A hook wrench is very useful when a chuck or faceplate gets stuck on the lathe spindle nose. They have to be secure, particularly if you run the lathe in reverse, so can get too tight to remove easily.
Lathe manufacturers don’t always cater for this very well. They may provide a tommy bar, but these are often unsatisfactory. Unless the bar is stout it will bend, and if the hole for it is shallow the metal around it will distort. Soon, the bar becomes too loose.
A hook wrench causes much less distortion. They may not be easy to find in the right size, but adjustable ones are available.
It’s easy to make a hook wrench from steel rod. The first step is to make a short peg at one end that will hook into the tommy bar hole. I hot forged mine by making the end of the rod red hot with a blow torch, then hammering it into an L shape. I used the square edge of the vise jaws to make the bend a tight right angle. Using a file, I shaped the short arm to fit the tommy bar hole and trimmed it to about 1/4″ long. The arm needs to be at a right angle to prevent it slipping. Another method would be to drill a cross hole in the rod and rivet in a short bit of smaller rod. Or you could weld a bit onto the end of the rod.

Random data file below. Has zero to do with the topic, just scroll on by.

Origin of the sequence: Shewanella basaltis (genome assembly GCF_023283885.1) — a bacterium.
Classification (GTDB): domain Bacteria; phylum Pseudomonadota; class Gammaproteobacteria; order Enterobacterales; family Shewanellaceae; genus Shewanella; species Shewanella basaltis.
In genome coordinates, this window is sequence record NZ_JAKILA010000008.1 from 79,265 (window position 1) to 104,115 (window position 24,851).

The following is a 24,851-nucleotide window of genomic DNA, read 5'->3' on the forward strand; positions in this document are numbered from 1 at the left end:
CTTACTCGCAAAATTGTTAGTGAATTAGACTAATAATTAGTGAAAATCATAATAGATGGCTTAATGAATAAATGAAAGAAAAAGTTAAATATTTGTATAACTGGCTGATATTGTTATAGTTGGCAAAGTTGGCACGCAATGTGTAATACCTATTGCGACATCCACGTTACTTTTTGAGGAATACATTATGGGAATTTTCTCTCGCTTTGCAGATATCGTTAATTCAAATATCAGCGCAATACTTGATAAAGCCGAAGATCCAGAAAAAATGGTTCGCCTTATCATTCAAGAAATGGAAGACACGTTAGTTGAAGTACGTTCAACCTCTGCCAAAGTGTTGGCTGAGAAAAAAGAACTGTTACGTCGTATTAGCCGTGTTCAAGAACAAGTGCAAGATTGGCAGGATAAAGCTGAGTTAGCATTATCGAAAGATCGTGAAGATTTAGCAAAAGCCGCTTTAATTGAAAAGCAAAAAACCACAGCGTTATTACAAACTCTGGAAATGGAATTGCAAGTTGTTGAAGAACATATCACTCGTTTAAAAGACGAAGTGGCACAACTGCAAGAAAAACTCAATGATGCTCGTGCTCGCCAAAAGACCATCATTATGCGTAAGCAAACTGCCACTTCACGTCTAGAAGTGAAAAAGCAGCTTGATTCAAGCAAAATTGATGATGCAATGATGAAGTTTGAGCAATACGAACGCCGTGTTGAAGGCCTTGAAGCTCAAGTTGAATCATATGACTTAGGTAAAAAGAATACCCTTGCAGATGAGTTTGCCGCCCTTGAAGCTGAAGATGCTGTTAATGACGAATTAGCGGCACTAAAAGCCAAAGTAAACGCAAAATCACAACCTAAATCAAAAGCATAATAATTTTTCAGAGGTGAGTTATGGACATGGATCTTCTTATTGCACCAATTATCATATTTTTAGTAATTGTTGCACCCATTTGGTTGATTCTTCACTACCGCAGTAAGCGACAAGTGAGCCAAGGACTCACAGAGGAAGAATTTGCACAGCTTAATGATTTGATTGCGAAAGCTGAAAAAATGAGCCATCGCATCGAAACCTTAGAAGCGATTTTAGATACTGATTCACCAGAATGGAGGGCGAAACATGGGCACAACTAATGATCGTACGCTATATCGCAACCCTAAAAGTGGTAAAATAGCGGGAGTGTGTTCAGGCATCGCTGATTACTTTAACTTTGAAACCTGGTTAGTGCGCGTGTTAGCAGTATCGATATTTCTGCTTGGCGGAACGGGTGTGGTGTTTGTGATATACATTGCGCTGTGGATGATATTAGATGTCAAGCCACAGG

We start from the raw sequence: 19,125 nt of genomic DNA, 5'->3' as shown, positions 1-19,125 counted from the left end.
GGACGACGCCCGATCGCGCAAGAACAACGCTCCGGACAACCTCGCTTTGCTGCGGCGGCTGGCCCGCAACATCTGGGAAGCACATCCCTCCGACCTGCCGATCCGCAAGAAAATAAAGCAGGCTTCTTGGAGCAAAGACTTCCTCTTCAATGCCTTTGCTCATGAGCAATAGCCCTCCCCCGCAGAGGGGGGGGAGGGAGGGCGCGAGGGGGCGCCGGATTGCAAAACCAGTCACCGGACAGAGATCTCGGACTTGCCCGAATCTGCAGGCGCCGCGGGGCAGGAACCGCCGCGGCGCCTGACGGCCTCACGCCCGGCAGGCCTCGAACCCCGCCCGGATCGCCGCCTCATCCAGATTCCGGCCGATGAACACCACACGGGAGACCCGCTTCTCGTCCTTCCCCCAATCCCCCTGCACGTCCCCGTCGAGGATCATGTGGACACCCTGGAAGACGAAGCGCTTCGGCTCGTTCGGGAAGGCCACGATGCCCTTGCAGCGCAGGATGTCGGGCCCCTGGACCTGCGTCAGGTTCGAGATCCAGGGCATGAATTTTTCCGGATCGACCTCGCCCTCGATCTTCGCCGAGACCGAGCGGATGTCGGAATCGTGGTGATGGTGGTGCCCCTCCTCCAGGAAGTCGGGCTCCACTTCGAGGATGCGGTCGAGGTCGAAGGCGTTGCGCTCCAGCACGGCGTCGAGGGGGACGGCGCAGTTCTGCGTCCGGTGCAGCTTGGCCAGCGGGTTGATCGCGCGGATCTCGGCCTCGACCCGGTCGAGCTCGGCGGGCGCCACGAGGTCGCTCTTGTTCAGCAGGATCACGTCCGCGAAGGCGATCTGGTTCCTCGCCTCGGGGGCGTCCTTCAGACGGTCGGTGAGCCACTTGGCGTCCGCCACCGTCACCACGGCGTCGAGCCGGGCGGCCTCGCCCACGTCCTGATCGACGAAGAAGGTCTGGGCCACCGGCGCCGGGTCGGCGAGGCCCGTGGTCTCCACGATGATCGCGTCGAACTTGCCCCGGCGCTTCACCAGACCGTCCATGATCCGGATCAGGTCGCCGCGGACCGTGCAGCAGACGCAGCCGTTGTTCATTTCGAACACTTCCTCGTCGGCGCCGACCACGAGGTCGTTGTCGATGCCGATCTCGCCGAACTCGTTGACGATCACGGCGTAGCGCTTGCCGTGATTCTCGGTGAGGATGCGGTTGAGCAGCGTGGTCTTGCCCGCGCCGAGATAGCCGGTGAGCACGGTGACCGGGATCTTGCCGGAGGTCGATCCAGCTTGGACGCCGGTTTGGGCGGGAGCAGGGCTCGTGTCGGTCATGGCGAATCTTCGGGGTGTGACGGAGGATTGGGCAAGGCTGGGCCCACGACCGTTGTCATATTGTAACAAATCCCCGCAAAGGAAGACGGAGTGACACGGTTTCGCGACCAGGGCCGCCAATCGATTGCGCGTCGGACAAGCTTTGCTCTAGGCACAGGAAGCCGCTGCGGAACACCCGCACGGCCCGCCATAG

Then the rod has to be bent to wrap round the chuck. It should go round at least a quarter of the circumference. The rest of the rod forms the handle. This is best done with the metal red hot. You need a large burner or a small homemade forge. But the rod could be bent cold if you have a heavy vice and it isn’t too thick. Make the bend to match the curve of the item if possible. It is better to have it too tight than too loose. High carbon steel can be hardened and tempered. I used a bit of scrap mild steel rod about 3/8″ thick, unhardened. It seems to be quite strong enough for light duty.
This hook wrench easily loosens my screw chuck – just a tap on the handle does the job.